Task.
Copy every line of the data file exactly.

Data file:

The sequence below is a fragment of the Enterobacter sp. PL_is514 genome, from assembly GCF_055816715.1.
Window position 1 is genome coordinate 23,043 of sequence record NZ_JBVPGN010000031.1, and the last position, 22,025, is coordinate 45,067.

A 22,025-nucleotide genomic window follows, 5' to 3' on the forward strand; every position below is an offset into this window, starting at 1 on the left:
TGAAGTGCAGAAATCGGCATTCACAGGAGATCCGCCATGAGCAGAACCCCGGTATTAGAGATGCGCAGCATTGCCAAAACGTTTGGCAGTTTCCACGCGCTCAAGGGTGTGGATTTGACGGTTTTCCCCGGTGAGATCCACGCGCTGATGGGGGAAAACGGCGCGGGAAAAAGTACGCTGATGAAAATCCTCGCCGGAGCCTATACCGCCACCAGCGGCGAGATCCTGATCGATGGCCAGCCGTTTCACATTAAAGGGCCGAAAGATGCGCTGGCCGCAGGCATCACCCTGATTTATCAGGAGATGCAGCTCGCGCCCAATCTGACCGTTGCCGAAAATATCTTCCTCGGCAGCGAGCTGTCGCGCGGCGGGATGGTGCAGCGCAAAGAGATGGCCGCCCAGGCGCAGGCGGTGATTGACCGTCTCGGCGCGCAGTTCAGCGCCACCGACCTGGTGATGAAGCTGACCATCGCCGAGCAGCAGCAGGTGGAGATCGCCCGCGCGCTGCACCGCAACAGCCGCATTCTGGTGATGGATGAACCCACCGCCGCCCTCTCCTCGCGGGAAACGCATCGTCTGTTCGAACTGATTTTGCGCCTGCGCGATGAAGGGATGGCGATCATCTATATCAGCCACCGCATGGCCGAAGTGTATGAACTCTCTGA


The sequence below is a fragment of the Enterobacter sp. PL_is514 genome, from assembly GCF_055816715.1.
Window position 1 is genome coordinate 23,043 of sequence record NZ_JBVPGN010000031.1, and the last position, 22,025, is coordinate 45,067.

A 22,025-nucleotide genomic window follows, 5' to 3' on the forward strand; every position below is an offset into this window, starting at 1 on the left:
TGAAGTGCAGAAATCGGCATTCACAGGAGATCCGCCATGAGCAGAACCCCGGTATTAGAGATGCGCAGCATTGCCAAAACGTTTGGCAGTTTCCACGCGCTCAAGGGTGTGGATTTGACGGTTTTCCCCGGTGAGATCCACGCGCTGATGGGGGAAAACGGCGCGGGAAAAAGTACGCTGATGAAAATCCTCGCCGGAGCCTATACCGCCACCAGCGGCGAGATCCTGATCGATGGCCAGCCGTTTCACATTAAAGGGCCGAAAGATGCGCTGGCCGCAGGCATCACCCTGATTTATCAGGAGATGCAGCTCGCGCCCAATCTGACCGTTGCCGAAAATATCTTCCTCGGCAGCGAGCTGTCGCGCGGCGGGATGGTGCAGCGCAAAGAGATGGCCGCCCAGGCGCAGGCGGTGATTGACCGTCTCGGCGCGCAGTTCAGCGCCACCGACCTGGTGATGAAGCTGACCATCGCCGAGCAGCAGCAGGTGGAGATCGCCCGCGCGCTGCACCGCAACAGCCGCATTCTGGTGATGGATGAACCCACCGCCGCCCTCTCCTCGCGGGAAACGCATCGTCTGTTCGAACTGATTTTGCGCCTGCGCGATGAAGGGATGGCGATCATCTATATCAGCCACCGCATGGCCGAAGTGTATGAACTCTCTGA